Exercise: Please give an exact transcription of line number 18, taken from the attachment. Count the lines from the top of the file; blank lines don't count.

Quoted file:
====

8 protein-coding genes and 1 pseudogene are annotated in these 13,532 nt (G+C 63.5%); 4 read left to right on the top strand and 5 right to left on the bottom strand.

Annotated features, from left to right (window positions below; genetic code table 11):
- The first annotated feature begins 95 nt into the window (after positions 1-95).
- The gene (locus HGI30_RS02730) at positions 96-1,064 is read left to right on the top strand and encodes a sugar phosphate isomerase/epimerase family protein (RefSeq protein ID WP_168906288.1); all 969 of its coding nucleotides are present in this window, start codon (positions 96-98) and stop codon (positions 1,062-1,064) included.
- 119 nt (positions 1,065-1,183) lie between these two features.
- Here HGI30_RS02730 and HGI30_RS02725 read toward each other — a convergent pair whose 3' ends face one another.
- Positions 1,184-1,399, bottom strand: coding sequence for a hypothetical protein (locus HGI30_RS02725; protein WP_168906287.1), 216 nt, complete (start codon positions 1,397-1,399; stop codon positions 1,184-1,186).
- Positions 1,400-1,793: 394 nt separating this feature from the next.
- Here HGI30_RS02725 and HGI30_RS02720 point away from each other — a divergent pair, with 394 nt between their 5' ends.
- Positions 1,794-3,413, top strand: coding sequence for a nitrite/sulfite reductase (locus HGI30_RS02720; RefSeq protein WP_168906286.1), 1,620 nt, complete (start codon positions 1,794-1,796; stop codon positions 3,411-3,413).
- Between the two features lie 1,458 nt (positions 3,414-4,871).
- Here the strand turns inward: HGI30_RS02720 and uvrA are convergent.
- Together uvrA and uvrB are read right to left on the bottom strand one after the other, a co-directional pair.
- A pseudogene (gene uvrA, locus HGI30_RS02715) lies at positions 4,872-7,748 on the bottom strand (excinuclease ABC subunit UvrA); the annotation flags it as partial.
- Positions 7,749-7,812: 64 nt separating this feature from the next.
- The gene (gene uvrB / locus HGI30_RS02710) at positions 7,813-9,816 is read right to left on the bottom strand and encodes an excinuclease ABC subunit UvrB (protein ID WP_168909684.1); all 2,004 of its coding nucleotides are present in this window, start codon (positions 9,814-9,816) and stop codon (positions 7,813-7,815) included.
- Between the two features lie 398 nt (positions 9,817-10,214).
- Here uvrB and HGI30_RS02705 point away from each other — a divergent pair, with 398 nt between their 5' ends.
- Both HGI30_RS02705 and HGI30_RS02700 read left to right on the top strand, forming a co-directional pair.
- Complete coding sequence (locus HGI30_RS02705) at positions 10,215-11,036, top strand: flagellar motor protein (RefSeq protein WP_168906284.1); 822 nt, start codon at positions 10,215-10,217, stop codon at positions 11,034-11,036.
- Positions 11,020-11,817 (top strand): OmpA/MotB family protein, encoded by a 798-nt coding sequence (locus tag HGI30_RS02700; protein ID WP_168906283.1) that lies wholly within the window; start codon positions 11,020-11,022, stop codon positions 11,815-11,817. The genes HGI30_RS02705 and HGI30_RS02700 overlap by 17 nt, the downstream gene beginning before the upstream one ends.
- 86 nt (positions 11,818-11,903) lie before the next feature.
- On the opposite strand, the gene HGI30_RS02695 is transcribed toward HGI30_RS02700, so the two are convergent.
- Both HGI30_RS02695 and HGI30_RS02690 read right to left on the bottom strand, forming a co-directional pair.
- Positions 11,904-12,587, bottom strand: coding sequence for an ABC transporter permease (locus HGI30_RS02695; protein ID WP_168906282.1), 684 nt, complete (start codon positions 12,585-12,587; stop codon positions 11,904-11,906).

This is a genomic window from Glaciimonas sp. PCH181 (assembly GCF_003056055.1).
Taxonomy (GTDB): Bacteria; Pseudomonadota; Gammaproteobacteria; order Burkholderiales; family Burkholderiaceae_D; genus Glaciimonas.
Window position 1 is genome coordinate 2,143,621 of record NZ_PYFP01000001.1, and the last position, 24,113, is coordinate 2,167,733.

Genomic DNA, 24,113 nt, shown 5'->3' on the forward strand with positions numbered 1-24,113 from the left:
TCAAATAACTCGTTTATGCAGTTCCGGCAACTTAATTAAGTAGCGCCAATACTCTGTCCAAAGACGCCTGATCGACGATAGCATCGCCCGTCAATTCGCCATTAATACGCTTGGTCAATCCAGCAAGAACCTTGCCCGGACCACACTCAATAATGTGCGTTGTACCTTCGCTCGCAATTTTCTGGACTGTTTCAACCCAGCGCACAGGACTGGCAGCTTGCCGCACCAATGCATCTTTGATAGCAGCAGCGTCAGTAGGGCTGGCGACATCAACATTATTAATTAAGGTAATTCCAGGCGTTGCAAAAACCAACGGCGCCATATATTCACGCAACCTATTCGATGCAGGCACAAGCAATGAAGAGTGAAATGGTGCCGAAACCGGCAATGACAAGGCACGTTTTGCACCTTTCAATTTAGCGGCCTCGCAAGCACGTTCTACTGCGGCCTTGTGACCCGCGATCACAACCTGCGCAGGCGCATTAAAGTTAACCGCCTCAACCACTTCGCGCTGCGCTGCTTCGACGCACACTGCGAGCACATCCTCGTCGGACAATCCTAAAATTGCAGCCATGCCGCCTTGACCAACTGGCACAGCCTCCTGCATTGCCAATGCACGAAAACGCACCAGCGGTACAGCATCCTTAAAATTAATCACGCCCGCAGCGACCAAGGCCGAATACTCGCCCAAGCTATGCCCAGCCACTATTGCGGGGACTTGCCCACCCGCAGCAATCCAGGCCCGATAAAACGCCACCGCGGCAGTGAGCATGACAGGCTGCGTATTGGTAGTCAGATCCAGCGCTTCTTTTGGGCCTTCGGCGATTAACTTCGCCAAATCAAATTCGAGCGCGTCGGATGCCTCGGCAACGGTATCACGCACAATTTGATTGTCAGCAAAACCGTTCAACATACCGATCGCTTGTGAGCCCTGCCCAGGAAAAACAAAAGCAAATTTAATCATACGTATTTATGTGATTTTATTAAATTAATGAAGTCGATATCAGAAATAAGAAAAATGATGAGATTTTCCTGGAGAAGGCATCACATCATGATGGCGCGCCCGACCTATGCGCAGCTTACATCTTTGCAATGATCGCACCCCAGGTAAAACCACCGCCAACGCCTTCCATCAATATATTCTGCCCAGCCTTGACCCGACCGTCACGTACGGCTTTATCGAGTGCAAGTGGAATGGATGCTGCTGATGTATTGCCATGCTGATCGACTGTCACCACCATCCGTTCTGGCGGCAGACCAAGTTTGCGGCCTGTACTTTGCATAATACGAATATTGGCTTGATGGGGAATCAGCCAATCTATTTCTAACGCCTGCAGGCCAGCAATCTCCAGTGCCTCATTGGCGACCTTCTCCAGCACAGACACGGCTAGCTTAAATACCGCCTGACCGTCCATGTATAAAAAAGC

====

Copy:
- Here uvrB and HGI30_RS02705 point away from each other — a divergent pair, with 398 nt between their 5' ends.